EMT COMPETENCE FRAMEWORK - 2017LANGUAGE AND CULTURE(TRANSCULTURAL AND SOCIOLINGUISTIC AWARENESSAND COMMUNICATIVE SKILLS)This competence encompasses all the general or language-specific linguistic,sociolinguistic, cultural and transcultural knowledge and skills that constitutethe basis for advanced translation competence. It is the driving force behind allthe other competences described in this reference framework. The frameworktherefore takes as a premise that a high level of language competence in atleast two working languages2 (CEFR level C1 and above or an equivalent level incomparable reference systems) should be a prerequisite for access to any EMTMaster’s degree course in translation3.EMT applicants will be required to show what procedures are used to ensurethat students admitted to their Master’s programme have acquired the necessarylevel in this area of competence, whether via an undergraduate qualification, orby certification, examination, personal portfolio, interview, or any other means.However, the EMT also recognises that within the European context, the numberof working languages may differ according to the national and/or professionalenvironment, and that the same level of competence may not be achieved(or required) in all working languages. Moreover it acknowledges the fact thatlanguage and culture competence in each working language may be explicitlyand implicitly improved and perfected during the Master’s degree programme.Applicants will therefore be required to state the minimum number of workinglanguages required in the programme, how many other working languagesare mandatory or optional and the levels expected upon admission and upongraduation.WorkinglanguageSource(S) and/ortarget (T)languageExpectedadmissionlevelProof ofadmissionlevelProof oflevel uponcompletion2Defined as the source and target languages that the translator uses in a professional capacity.Generally, the main target language is referred to as language A, the main source language as language B andother source languages as C, D etc.3The EMT recommends that the translator’s main target language should be mastered at CEFR levelC2 or with native or bilingual proficiency.6

EMT COMPETENCE FRAMEWORK - 2017TRANSLATION(STRATEGIC, METHODOLOGICAL AND THEMATIC COMPETENCE)Translation competence lies at theheart of the translation service provisioncompetences defined in this framework.It should be understood in the broadest sense,encompassing not only the actual meaning transferphase between two languages (including the use of relaylanguages), but also all the strategic, methodological andthematic competences that come into play before, during andfollowing the transfer phase per se – from document analysis tofinal quality control procedures.Applicants will be invited to specify the different types of domain-specific,media-specific and situation-specific types of translation that are included intheir curriculum, including special areas such as public service translation andinterpreting, localisation or audiovisual translation. This section also recognises thatthe ability to interact with machine translation in the translation process is now anintegral part of professional translation competence.7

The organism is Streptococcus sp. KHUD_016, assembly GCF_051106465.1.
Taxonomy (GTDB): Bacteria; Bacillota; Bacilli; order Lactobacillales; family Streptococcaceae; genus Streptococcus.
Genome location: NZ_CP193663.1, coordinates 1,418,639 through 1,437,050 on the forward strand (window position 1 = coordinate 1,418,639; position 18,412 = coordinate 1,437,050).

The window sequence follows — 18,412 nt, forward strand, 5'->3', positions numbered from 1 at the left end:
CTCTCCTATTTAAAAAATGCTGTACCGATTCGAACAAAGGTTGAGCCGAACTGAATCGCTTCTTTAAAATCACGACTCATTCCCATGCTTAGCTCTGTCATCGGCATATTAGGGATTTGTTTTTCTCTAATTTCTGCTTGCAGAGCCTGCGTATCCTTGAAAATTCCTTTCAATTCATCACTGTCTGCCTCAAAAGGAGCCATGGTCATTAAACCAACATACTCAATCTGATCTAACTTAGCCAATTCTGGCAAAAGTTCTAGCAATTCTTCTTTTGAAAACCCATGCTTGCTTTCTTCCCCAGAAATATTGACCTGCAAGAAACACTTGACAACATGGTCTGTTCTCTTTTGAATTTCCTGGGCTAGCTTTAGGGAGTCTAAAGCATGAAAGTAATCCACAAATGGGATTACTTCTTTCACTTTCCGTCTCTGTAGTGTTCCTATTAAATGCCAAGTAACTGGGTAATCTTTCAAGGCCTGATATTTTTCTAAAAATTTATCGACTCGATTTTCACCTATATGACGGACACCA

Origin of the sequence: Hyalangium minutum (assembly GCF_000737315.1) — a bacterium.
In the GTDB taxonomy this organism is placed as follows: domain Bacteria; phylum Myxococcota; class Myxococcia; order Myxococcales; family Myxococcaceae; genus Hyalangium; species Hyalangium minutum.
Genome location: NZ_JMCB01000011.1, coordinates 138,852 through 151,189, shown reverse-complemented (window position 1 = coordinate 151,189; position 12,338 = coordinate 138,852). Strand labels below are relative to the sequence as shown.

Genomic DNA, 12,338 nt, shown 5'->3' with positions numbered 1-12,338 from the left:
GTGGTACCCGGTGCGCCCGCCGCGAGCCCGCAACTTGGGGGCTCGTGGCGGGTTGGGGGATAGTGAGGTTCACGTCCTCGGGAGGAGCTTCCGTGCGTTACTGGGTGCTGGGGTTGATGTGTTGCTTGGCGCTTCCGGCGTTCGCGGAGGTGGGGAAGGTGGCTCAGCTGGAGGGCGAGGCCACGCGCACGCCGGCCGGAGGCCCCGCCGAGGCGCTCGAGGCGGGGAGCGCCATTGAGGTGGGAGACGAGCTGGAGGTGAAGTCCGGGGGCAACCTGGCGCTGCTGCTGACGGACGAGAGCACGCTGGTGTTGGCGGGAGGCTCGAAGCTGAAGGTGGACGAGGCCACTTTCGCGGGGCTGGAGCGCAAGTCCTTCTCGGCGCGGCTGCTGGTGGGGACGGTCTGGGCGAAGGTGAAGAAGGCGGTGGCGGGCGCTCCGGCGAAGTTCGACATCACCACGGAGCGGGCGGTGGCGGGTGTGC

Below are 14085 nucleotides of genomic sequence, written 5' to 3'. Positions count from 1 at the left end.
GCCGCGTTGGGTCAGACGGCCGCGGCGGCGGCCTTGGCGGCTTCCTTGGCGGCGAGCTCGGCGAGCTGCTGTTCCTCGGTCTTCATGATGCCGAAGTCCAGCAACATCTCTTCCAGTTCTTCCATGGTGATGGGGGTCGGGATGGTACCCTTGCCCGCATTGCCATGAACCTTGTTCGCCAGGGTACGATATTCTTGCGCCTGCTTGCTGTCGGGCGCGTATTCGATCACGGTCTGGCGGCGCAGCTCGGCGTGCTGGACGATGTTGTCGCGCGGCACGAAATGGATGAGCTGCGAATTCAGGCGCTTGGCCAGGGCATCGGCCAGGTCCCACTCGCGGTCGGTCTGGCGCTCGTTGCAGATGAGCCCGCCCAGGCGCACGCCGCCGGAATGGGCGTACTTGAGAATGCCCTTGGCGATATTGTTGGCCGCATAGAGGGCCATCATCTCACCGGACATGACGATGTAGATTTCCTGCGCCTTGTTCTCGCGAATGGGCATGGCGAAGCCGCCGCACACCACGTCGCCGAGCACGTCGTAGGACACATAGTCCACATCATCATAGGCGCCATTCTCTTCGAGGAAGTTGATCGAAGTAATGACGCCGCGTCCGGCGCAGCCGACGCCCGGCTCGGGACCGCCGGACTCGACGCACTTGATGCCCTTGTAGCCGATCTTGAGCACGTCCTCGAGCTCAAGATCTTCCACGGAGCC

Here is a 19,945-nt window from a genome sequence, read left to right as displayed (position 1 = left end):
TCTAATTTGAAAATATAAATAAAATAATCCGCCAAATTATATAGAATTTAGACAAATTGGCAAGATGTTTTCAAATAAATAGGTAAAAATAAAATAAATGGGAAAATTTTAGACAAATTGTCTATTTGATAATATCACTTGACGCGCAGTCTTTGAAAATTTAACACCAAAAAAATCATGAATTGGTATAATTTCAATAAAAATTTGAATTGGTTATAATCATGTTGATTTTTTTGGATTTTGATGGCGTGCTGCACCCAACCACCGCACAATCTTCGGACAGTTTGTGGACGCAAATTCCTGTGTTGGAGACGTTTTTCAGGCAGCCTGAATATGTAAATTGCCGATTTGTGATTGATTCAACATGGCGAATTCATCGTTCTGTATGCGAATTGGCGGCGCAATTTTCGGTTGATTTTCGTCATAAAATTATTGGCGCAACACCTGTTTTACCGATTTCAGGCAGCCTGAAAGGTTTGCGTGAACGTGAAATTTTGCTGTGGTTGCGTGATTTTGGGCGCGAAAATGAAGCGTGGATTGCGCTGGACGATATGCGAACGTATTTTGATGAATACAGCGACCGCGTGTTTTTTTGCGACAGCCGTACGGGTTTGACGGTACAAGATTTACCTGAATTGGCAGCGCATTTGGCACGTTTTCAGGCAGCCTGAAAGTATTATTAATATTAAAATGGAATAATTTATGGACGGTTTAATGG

EMT COMPETENCE FRAMEWORK - 2017STUDENTS KNOW HOW TO 1Analyse a source document, identify potential textual and cognitive difficultiesand assess the strategies and resources needed for appropriate reformulationin line with communicative needs2Summarise, rephrase, restructure, adapt and shorten rapidly and accurately inat least one target language, using written and/or spoken communication3Evaluate the relevance and reliability of information sources with regard totranslation needs4Acquire, develop and use thematic and domain-specific knowledge relevantto translation needs (mastering systems of concepts, methods of reasoning,presentation standards, terminology and phraseology, specialised sources etc.)5Implement the instructions, style guides, or conventions relevant to a particulartranslation6Translate general and domain-specific material in one or several fields fromone or several source languages into their target language(s), producing a ‘fitfor purpose’ translation7Translate different types of material on and for different kinds of media, usingappropriate tools and techniques8Translate and mediate in specific intercultural contexts, for example, thoseinvolving public service translation and interpreting, website or video-gamelocalisation, video-description, community management, etc.9Draft texts for specific purposes in one or more of their working languages,taking into account specific situations, recipients and constraints10Analyse and justify their translation solutions and choices, using theappropriate metalanguage and applying appropriate theoretical approaches11Check, review and/or revise their own work and that of others according tostandard or work-specific quality objectives12Understand and implement quality control strategies, using appropriate toolsand techniques13Pre-edit source material for the purpose of potentially improving MT outputquality, using appropriate pre-editing techniques14Apply post-editing to MT output using the appropriate post-editing levels andtechniques according to the quality and productivity objectives, and recognisethe importance of data ownership and data security issues8

EMT COMPETENCE FRAMEWORK - 2017TECHNOLOGY(TOOLS AND APPLICATIONS)This competence includes all theknowledge and skills used to implementpresent and future translation technologieswithin the translation process. It also includesbasic knowledge of machine translation technologiesand the ability to implement machine translationaccording to potential needs.STUDENTS KNOW HOW TO 15Use the most relevant IT applications, including thefull range of office software, and adapt rapidly tonew tools and IT resources16Make effective use of search engines, corpus-basedtools, text analysis tools and CAT tools17Pre-process, process and manage files and othermedia/sources as part of the translation, e.g. videoand multimedia files, handle web technologies18Master the basics of MT and its impact on thetranslation process19Assess the relevance of MT systems in a translationworkflow and implement the appropriate MT systemwhere relevant20Apply other tools in support of language andtranslation technology, such as workflowmanagement software9

EMT COMPETENCE FRAMEWORK - 2017PERSONAL AND INTERPERSONALThis competence area includes all the generic skills, often referred to as“soft skills”, tha